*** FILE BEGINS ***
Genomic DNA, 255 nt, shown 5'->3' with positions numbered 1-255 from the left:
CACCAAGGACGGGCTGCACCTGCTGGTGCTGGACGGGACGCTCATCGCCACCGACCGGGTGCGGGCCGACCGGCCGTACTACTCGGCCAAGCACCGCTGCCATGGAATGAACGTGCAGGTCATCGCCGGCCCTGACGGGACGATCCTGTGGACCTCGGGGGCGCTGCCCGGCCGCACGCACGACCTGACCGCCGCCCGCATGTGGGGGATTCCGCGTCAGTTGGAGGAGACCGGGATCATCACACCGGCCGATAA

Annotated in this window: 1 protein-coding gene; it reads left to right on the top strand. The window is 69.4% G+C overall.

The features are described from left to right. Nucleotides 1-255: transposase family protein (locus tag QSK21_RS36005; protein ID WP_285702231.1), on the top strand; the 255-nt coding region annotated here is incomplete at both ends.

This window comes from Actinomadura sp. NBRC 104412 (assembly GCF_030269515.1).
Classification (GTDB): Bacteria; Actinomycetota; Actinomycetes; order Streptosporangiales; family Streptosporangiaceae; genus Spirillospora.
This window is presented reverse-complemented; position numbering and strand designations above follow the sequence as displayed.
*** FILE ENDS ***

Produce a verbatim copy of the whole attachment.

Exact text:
Genomic DNA, 255 nt, shown 5'->3' with positions numbered 1-255 from the left:
CACCAAGGACGGGCTGCACCTGCTGGTGCTGGACGGGACGCTCATCGCCACCGACCGGGTGCGGGCCGACCGGCCGTACTACTCGGCCAAGCACCGCTGCCATGGAATGAACGTGCAGGTCATCGCCGGCCCTGACGGGACGATCCTGTGGACCTCGGGGGCGCTGCCCGGCCGCACGCACGACCTGACCGCCGCCCGCATGTGGGGGATTCCGCGTCAGTTGGAGGAGACCGGGATCATCACACCGGCCGATAA

Annotated in this window: 1 protein-coding gene; it reads left to right on the top strand. The window is 69.4% G+C overall.

The features are described from left to right. Nucleotides 1-255: transposase family protein (locus tag QSK21_RS36005; protein ID WP_285702231.1), on the top strand; the 255-nt coding region annotated here is incomplete at both ends.

This window comes from Actinomadura sp. NBRC 104412 (assembly GCF_030269515.1).
Classification (GTDB): Bacteria; Actinomycetota; Actinomycetes; order Streptosporangiales; family Streptosporangiaceae; genus Spirillospora.
This window is presented reverse-complemented; position numbering and strand designations above follow the sequence as displayed.